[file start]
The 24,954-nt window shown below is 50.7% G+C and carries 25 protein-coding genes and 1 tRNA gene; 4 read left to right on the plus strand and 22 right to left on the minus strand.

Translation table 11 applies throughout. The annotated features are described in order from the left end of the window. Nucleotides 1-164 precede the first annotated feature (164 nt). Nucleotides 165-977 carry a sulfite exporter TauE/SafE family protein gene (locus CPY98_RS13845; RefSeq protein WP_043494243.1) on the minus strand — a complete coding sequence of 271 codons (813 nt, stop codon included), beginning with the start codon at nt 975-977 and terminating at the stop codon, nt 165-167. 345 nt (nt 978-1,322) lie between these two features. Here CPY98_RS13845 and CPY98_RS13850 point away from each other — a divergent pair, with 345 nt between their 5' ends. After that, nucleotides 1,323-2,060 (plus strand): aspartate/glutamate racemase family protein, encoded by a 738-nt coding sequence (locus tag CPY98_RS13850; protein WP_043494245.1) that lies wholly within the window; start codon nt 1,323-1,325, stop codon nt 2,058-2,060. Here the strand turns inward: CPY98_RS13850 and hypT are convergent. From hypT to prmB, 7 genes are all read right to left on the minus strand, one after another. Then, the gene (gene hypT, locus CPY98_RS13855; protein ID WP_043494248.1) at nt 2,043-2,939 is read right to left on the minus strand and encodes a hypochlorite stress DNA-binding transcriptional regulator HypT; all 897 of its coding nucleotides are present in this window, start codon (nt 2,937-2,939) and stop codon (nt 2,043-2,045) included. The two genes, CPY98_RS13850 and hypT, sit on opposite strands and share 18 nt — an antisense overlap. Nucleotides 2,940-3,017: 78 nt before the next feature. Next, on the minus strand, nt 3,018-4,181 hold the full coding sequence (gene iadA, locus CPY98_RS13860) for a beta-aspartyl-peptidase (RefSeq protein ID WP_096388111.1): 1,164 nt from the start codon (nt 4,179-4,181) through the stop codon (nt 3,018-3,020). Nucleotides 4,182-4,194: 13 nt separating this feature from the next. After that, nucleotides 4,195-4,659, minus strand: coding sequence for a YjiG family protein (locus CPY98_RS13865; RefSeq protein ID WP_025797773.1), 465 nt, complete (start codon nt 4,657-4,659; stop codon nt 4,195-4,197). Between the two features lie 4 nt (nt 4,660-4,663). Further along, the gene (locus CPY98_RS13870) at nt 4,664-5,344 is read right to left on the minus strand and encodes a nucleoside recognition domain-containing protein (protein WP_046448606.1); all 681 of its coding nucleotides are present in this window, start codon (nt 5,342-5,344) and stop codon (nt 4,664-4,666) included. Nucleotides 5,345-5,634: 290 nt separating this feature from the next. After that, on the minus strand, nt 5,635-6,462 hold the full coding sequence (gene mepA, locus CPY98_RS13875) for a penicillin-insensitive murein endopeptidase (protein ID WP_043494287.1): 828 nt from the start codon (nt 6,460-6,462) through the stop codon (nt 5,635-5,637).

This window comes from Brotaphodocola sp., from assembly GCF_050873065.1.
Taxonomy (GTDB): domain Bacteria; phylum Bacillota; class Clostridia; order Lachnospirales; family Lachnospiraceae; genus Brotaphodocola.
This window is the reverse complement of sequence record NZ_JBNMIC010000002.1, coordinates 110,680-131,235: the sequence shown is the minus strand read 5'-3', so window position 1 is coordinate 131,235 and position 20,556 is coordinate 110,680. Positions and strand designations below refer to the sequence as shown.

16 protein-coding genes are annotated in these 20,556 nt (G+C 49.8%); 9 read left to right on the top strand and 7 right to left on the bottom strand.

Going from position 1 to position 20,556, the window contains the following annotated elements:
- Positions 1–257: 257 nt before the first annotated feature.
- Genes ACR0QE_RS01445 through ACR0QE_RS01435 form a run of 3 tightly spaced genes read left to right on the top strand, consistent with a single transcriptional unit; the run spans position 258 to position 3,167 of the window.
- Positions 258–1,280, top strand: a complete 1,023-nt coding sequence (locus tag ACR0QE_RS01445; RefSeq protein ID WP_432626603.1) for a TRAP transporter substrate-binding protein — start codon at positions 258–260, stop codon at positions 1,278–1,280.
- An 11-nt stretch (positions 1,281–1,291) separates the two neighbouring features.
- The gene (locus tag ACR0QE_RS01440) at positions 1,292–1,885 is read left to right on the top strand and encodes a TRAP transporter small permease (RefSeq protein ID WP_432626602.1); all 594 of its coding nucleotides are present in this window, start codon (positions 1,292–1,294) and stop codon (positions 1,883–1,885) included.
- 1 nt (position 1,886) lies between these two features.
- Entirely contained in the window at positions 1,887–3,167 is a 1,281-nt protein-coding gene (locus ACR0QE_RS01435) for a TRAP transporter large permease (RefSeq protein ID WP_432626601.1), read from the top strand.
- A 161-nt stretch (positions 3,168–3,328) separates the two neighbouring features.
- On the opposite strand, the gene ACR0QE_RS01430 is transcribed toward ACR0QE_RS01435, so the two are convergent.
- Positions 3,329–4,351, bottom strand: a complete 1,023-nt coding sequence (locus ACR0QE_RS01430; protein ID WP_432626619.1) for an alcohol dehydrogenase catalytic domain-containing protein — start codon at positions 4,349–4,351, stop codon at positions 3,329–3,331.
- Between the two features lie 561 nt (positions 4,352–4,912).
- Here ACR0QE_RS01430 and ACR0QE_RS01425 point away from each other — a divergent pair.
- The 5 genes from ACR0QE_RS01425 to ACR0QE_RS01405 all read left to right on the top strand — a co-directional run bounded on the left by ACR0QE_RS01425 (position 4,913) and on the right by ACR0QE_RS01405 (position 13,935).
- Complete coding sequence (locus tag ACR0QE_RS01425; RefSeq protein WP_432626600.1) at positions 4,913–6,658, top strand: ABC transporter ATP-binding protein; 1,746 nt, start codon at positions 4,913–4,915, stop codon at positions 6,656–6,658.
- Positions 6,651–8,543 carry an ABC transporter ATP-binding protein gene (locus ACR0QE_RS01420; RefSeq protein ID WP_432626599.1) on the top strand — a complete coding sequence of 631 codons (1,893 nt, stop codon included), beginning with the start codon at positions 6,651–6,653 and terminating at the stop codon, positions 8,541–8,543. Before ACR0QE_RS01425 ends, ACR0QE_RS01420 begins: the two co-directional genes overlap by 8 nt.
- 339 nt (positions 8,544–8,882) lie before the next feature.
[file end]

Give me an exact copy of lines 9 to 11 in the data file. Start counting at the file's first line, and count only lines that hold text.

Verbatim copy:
- Genes ACR0QE_RS01445 through ACR0QE_RS01435 form a run of 3 tightly spaced genes read left to right on the top strand, consistent with a single transcriptional unit; the run spans position 258 to position 3,167 of the window.
- Positions 258–1,280, top strand: a complete 1,023-nt coding sequence (locus tag ACR0QE_RS01445; RefSeq protein ID WP_432626603.1) for a TRAP transporter substrate-binding protein — start codon at positions 258–260, stop codon at positions 1,278–1,280.
- An 11-nt stretch (positions 1,281–1,291) separates the two neighbouring features.